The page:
Monday, June 6, 2016 10 comments

Return to the Biltmore Rose Garden

Back in 2013, I went to the Biltmore Estate in Asheville to work on an article about the first International Rose Trials that had recently taken place there.

That year, an amateur hybridizer, Mike Athy of Gisborne, New Zealand, walked away with top honors for his ground cover/climbing rose Athyfalaa.  The article included an interview with Athy, and a history of the Biltmore rose garden.  

Since then, I have been honored to become a member of the permanent judging panel for the trials, so I get to visit the gardens four times a year and evaluate all the roses entered in the competition. It’s a tough job, but somebody’s got to do it!

This year, the judging and gala awards event will be held in September instead of May. (And The Dirt Diaries will dish dirt on all the winners!) So I went up last week to complete my spring judging and see how the roses were coming along after a tough winter and some late freezes.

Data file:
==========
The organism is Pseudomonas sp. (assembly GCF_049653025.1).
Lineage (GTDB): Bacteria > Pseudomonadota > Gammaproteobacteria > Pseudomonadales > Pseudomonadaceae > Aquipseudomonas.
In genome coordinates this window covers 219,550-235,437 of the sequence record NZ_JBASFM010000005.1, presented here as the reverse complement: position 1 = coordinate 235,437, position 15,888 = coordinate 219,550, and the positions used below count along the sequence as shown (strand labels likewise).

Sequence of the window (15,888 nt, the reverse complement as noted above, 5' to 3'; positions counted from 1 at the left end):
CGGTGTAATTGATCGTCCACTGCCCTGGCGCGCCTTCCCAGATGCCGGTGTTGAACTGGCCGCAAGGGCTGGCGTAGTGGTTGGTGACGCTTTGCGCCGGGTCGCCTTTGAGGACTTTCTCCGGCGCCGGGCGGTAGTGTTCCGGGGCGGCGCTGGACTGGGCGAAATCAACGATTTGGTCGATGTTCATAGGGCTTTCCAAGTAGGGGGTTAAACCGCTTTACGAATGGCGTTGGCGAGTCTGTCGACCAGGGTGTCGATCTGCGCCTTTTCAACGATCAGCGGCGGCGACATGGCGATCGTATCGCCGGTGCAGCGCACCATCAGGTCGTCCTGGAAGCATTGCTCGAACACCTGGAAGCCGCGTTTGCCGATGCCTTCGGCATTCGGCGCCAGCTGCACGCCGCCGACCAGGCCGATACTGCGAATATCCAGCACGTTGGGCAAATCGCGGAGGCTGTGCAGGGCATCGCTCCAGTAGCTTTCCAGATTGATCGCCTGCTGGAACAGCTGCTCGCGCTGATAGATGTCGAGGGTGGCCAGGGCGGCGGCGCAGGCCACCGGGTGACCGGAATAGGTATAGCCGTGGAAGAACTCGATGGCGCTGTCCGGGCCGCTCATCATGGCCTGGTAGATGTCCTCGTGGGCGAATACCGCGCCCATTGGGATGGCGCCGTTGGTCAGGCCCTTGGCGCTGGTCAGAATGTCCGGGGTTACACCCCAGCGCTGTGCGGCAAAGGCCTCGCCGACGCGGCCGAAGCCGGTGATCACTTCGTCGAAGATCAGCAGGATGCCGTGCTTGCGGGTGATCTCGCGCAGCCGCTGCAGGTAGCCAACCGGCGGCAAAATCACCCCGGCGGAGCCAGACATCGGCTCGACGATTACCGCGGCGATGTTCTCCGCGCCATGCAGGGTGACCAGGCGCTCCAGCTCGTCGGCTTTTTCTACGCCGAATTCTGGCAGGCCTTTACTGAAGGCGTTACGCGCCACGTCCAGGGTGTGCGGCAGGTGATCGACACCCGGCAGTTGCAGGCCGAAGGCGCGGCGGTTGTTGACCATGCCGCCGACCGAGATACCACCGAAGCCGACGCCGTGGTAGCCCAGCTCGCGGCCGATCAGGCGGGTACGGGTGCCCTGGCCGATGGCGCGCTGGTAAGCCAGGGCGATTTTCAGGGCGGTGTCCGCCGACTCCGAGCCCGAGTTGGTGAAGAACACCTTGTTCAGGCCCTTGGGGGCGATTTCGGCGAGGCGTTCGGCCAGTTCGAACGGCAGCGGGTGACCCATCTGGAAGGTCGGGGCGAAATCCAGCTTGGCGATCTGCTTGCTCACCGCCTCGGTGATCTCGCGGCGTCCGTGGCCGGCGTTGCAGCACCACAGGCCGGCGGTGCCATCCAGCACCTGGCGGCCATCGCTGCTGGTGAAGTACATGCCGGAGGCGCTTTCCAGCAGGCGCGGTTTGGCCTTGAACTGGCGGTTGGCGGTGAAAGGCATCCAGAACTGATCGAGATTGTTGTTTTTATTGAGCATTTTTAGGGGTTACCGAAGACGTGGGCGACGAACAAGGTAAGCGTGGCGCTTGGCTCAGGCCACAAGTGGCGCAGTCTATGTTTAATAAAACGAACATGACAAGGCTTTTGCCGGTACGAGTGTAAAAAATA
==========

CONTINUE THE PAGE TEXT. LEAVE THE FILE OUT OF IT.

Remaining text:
To say everything looked spectacular would be an understatement. Emily and her crew are doing a splendid job and the roses have never looked prettier.

I had two cameras with me to take advantage of any photo ops. I was not disappointed. After I got home, I went back and revisited the pictures I’d taken each May since 2013. Boy, talk about changes!

For example, look at the Maypole in 2013 and 2016. Those little Rural England bushes have taken off in the past three years!

The Maypole was pretty in 2013

But baby, look at her now!
The climbers were also gorgeous. And so were the perennials accompanying the roses. So if you can’t visit yourself just now, sit back and enjoy your private tour courtesy of The Dirt Diaries.

Sadly, the photos aren’t scratch and sniff.  But take my word for it, the fragrance was intoxicating.

Climbers got extra TLC this spring and it shows!

American Beauty and her perennial partners

Climbing roses and the conservatory

The Maypole and Zepherine Drouhin in 2013

Zepherine (background left) and the Maypole this year

Perennial companions add interest between flushes of bloom

Baronne Prevost

New Dawn

Roses and yarrow

Glad I don't have the deadheading chores!